Emergency response means responding immediately at the BLS or ALS1 level of service to a 911 call or the equivalent in areas without a 911 call system. An immediate response is one in which the ambulance supplier begins as quickly as possible to take the steps necessary to respond to the call.

(ALS- 2 and SCT emergency is assumed.)

A0433 - Advanced Life Support, Level 2 (ALS2)

The Advanced Life Support, Level 2 category is:

  1. Three or more different administrations of medications by intravenous push/bolus or by continuous infusion excluding crystalloid, hypotonic, isotonic, and hypertonic solutions (Dextrose, Normal Saline, Ringer's Lactate), or
  2. Ground transportation, medically necessary supplies and services, and the provision of at least one of the following ALS procedures:
    Manual defibrillation/cardioversion Endotracheal intubation (The monitoring and maintenance of an endotracheal tube that was previously inserted prior to the transport also qualifies as an ALS2 procedure.)
    Central venous line
    Cardiac pacing
    Chest decompression
    Surgical airway or
    Intraosseous line

A0434 - Specialty Care Transport (SCT)

SCT is an inter-facility transportation of a critically injured or ill beneficiary by a ground ambulance vehicle, including the provision of medically necessary supplies and services, at a level of service beyond the scope of the EMT paramedic.

SCT is necessary when a beneficiary's condition requires ongoing care that must be provided by one or more health professionals in an appropriate specialty area (for example emergency, or critical care nursing, emergency medicine, respiratory care, cardiovascular care, or a paramedic with additional training). This person does not have to be an employee of the ambulance company.

A0425 - Ground Mileage, per statute mile
Air Ambulance Services

There are two categories of air ambulance services: fixed wing (airplane) and rotary wing (helicopter) aircraft. The higher operational costs of the two types of aircraft are recognized with two distinct payment amounts for air ambulance mileage. The air ambulance mileage rate is calculated per actual loaded (patient onboard) miles flown and is expressed in statute miles (not nautical miles).

A0430 - Ambulance service, conventional air services, transport, one way
(Fixed Wing Air Ambulance FW)

Fixed wing air ambulance is furnished when the beneficiary's medical condition is such that transport by ground ambulance, in whole or in part, is not appropriate. Generally, transport by fixed wing air ambulance may be necessary because the beneficiary's condition requires rapid transport to a treatment facility, and either great distances or other obstacles, e.g., heavy traffic, preclude such rapid delivery to the nearest appropriate facility. Transport by fixed wing air ambulance may also be necessary because the beneficiary is inaccessible by a land or water ambulance vehicle.

A0431 - Ambulance service, conventional air service, transport, one way
(Rotary Wing Air Ambulance RW)

Rotary wing air ambulance is furnished when the beneficiary's medical condition is such that transport by ground ambulance, in whole or in part, is not appropriate. Generally, transport by rotary wing air ambulance may be necessary because the beneficiary's condition requires rapid transport to a treatment facility, and either great distances or other obstacles, e.g., heavy traffic, preclude such rapid delivery to the nearest appropriate facility. Transport by rotary wing air ambulance may also be necessary because the beneficiary is inaccessible by a land or water ambulance vehicle.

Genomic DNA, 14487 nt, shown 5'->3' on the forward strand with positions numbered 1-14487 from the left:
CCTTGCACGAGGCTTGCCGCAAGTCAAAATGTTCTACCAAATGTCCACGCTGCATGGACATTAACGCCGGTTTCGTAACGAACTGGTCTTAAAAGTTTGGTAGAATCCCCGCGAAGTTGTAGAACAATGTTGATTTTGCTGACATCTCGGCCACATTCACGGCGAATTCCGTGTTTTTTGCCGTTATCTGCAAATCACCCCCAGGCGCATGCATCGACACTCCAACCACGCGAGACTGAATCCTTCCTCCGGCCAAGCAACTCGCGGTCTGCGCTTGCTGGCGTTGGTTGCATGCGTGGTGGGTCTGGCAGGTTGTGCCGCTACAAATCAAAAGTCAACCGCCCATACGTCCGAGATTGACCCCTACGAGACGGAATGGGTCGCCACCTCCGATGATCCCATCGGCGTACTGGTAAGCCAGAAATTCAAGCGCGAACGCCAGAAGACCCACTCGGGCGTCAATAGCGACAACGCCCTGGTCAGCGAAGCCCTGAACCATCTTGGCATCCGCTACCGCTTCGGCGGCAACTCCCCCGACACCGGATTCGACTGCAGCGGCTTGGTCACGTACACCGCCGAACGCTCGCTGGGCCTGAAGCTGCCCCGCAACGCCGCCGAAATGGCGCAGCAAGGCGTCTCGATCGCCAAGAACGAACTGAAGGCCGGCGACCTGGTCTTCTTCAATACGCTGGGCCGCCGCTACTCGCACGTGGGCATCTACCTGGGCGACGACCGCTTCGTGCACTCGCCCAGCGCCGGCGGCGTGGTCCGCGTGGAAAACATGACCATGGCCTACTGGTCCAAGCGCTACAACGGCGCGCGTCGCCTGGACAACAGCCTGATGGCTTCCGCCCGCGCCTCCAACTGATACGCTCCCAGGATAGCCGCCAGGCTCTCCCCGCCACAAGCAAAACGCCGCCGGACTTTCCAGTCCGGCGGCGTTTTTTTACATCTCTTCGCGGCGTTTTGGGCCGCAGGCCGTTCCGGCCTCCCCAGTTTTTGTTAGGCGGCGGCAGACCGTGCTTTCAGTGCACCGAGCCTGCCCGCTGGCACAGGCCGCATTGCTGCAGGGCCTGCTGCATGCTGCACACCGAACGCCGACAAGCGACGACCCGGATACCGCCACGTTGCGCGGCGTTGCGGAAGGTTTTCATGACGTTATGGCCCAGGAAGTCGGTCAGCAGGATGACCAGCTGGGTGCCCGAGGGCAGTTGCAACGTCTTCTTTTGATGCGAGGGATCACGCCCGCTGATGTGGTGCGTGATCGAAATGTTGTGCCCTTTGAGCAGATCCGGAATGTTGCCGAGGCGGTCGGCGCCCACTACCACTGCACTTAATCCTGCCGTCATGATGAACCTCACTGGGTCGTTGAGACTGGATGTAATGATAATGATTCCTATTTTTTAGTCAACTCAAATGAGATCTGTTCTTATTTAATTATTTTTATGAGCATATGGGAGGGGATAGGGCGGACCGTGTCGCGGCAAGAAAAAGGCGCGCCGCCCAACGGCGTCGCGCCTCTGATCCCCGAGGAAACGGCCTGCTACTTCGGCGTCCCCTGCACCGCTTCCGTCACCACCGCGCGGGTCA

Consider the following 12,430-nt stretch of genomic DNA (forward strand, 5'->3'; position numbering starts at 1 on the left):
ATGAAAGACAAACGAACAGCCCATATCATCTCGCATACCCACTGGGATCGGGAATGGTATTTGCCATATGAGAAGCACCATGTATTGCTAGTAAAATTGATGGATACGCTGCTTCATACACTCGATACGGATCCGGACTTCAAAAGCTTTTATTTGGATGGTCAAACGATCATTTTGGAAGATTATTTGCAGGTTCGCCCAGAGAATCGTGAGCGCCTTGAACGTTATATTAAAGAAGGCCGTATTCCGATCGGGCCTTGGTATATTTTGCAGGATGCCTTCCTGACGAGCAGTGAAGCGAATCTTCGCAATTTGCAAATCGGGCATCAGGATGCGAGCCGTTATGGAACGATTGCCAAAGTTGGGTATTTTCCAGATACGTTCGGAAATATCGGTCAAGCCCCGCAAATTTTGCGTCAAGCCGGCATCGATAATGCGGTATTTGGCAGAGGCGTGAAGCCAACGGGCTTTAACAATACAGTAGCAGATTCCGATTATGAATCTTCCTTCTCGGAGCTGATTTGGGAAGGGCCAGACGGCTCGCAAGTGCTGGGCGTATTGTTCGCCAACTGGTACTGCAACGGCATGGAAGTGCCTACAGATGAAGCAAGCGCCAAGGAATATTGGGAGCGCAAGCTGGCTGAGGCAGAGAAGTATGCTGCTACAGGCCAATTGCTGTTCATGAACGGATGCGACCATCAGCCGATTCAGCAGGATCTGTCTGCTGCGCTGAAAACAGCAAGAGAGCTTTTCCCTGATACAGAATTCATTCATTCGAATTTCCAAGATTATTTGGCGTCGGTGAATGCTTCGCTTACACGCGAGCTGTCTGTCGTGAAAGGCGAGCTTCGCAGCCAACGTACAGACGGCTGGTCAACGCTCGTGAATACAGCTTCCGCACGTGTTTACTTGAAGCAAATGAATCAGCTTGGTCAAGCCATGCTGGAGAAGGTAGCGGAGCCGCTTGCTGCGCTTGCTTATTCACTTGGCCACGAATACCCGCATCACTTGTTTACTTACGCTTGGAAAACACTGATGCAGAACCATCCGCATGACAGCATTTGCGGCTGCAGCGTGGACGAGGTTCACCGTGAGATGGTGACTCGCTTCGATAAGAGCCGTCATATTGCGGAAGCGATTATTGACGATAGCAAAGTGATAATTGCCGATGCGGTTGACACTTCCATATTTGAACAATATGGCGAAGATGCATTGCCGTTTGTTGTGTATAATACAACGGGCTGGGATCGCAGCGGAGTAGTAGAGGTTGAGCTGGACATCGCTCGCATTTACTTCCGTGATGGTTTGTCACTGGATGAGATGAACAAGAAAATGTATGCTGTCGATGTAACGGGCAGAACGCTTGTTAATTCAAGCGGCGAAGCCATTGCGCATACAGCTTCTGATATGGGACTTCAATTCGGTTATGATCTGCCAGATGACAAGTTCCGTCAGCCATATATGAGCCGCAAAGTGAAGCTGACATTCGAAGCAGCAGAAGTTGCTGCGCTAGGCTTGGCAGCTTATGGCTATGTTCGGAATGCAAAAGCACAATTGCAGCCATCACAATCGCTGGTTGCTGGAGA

A0435 - Fixed wing air mileage, per statute mile
A0436 - Rotary wing air mileage, per statute mile
A0888 - Non-covered ambulance mileage, per mile (e.g., for miles traveled beyond closest appropriate facility)

Emergency VS Non-Emergency

CMS defines an emergency response as "responding immediately at the BLS or ALS1 level of service to a 911 call or the equivalent. An immediate response is one is which the ambulance supplier begins as quickly as possible to take the steps necessary to respond to the call.

Emergency response is based on the information received during the call and how the supplier is responding. It is based on the internal supplier protocols. The call does not have to come through a 911 system even if the area has a 911-call system.

All scheduled transports will be considered non-emergency. Transports to nursing homes, patient homes and ESRD facilities will be considered non-emergency.

Providers should verify that emergency and non-emergency codes are used correctly.

This will facilitate accurate and timely processing of claims.

Non-Covered Services

Effective January 1, 2012, CMS allows ambulance providers to bill procedure codes for non-covered ambulance services. This does not include supplies associated with a covered ambulance transport. CMS Internet Only Manual Publication 100-04, Chapter 15, Section 30.1 indicates those supplies are included in the base rate. If the supplies are associated with a non-covered service, then they are billable to Medicare with Modifier GY. Procedure codes A0021 - A0424 and A0998 are billable procedure codes and must include the Modifier GY; however, they are not payable by Medicare.

References:

For more information regarding definitions and applications of items used throughout the ambulance chapter, see CMS Internet Only Manual, 100-4, Medicare Claims Processing Manual, Chapter 15, 10.3

For definitions of the levels of service, refer to CMS Internet Only Manual, 100-2, Medicare Benefit Policy Manual, Chapter 30, 30.1.1 and 30.1.2

For more information on Non-Covered Services and how to bill them view Instructions to Accept and Process All Ambulance Transportation Healthcare Common Procedure Coding System (HCPCS) Codes (MM 7489)
or Change Request (CR) 7489.

For more information regarding coverage and claim submission for ambulance services see Ambulance Computer Based Training (CBT) Ambulance Suppliers: Back to the Basics on the On Demand Training page.

Page Last Updated: Wednesday, 26-Nov-2014 12:30:30 CST